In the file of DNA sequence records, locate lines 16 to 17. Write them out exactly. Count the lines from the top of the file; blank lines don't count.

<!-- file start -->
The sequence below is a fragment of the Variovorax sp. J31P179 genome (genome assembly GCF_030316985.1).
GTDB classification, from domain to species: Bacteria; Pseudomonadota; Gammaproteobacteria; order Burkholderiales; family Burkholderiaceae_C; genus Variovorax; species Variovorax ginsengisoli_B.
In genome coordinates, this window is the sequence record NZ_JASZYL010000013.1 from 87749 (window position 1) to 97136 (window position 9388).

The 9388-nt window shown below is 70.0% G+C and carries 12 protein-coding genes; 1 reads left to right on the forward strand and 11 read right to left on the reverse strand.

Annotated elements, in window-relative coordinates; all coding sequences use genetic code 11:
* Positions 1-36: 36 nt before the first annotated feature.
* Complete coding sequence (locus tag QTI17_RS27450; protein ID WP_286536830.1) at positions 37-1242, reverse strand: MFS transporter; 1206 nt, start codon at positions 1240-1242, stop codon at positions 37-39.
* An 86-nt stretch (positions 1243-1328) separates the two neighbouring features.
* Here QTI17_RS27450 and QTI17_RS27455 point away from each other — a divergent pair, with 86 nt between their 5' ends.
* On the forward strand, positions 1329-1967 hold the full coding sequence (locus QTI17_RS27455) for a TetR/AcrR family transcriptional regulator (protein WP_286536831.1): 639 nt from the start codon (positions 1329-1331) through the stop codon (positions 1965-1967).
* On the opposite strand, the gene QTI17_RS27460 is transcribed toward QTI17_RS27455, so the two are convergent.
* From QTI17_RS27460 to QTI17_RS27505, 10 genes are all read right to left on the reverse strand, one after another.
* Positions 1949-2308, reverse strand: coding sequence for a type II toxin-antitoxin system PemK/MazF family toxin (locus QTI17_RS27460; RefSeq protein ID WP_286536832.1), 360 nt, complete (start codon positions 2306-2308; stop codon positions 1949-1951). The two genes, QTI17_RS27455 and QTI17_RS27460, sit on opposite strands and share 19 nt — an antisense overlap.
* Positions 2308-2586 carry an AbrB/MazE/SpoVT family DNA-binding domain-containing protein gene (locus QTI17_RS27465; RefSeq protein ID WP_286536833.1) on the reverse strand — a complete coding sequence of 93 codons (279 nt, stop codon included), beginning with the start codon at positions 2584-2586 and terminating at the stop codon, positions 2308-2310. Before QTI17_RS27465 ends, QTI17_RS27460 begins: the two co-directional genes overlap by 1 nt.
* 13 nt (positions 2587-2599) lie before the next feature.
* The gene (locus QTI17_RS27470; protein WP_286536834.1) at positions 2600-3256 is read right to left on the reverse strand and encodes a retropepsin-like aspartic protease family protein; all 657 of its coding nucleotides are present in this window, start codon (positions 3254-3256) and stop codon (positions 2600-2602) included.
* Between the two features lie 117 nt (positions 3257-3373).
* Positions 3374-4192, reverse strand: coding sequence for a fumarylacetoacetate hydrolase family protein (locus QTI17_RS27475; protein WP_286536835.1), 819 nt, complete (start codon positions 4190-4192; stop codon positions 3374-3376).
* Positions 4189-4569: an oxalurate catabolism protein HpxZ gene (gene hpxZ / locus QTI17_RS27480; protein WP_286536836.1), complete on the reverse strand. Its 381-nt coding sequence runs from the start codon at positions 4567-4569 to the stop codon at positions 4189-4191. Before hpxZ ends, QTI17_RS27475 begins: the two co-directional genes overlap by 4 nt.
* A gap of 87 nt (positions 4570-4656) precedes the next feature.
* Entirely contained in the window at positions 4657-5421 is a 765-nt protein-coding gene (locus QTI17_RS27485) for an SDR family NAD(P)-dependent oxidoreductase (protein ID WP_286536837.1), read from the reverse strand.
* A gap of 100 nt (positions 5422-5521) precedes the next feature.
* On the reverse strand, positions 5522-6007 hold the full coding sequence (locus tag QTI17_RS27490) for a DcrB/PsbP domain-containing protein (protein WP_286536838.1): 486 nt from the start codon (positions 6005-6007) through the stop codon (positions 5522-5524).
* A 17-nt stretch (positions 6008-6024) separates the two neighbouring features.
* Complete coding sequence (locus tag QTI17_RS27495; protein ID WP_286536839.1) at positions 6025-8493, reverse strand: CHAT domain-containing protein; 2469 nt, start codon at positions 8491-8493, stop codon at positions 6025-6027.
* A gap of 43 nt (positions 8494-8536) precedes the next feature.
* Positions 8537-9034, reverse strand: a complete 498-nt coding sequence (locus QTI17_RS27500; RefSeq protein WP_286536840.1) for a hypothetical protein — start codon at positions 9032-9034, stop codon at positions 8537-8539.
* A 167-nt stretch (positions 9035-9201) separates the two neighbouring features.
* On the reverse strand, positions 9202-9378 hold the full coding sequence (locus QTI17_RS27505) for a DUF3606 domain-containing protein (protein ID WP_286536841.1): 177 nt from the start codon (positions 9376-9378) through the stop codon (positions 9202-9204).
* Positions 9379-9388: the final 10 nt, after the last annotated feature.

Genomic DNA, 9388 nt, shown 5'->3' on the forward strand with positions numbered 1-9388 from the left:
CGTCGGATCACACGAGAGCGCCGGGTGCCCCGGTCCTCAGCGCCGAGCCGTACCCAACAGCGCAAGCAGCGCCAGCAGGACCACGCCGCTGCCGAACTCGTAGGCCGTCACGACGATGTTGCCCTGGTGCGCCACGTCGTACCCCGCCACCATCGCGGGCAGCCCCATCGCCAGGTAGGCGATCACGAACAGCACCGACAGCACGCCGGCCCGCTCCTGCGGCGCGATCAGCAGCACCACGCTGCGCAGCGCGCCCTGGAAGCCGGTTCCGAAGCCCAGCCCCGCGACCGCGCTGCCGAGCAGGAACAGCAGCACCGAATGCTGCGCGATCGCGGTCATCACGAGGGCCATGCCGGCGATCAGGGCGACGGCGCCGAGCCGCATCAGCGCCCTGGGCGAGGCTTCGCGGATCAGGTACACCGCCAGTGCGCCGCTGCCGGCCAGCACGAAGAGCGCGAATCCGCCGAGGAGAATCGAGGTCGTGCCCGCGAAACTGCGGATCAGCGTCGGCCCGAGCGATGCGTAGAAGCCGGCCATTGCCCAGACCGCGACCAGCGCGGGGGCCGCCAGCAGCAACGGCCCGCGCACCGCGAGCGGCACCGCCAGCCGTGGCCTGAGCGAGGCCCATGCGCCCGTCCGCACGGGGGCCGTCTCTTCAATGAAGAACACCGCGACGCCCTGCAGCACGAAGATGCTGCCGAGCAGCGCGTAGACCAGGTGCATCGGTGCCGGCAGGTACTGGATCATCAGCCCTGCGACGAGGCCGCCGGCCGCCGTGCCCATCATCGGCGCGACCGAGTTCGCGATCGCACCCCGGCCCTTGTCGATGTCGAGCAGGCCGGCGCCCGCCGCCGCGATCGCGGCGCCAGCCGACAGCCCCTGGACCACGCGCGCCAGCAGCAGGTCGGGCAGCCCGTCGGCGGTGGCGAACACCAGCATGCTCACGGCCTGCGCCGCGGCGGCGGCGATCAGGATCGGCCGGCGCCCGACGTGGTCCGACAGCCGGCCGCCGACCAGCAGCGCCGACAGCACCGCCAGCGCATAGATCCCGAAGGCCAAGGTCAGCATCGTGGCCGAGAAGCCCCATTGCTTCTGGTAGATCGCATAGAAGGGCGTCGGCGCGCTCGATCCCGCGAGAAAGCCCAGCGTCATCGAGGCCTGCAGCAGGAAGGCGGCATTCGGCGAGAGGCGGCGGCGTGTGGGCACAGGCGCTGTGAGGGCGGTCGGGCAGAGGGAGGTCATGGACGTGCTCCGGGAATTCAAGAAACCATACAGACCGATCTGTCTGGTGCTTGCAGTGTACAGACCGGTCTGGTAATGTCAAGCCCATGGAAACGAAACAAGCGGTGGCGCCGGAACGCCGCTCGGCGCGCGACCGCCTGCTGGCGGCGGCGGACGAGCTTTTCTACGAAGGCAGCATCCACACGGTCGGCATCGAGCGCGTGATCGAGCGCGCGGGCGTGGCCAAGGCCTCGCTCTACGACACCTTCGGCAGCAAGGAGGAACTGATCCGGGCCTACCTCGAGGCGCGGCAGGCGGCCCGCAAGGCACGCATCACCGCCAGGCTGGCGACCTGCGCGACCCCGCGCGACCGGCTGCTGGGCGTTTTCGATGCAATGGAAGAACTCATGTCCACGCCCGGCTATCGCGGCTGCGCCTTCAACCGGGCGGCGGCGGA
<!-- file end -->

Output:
* The gene (locus QTI17_RS27470; protein WP_286536834.1) at positions 2600-3256 is read right to left on the reverse strand and encodes a retropepsin-like aspartic protease family protein; all 657 of its coding nucleotides are present in this window, start codon (positions 3254-3256) and stop codon (positions 2600-2602) included.
* Between the two features lie 117 nt (positions 3257-3373).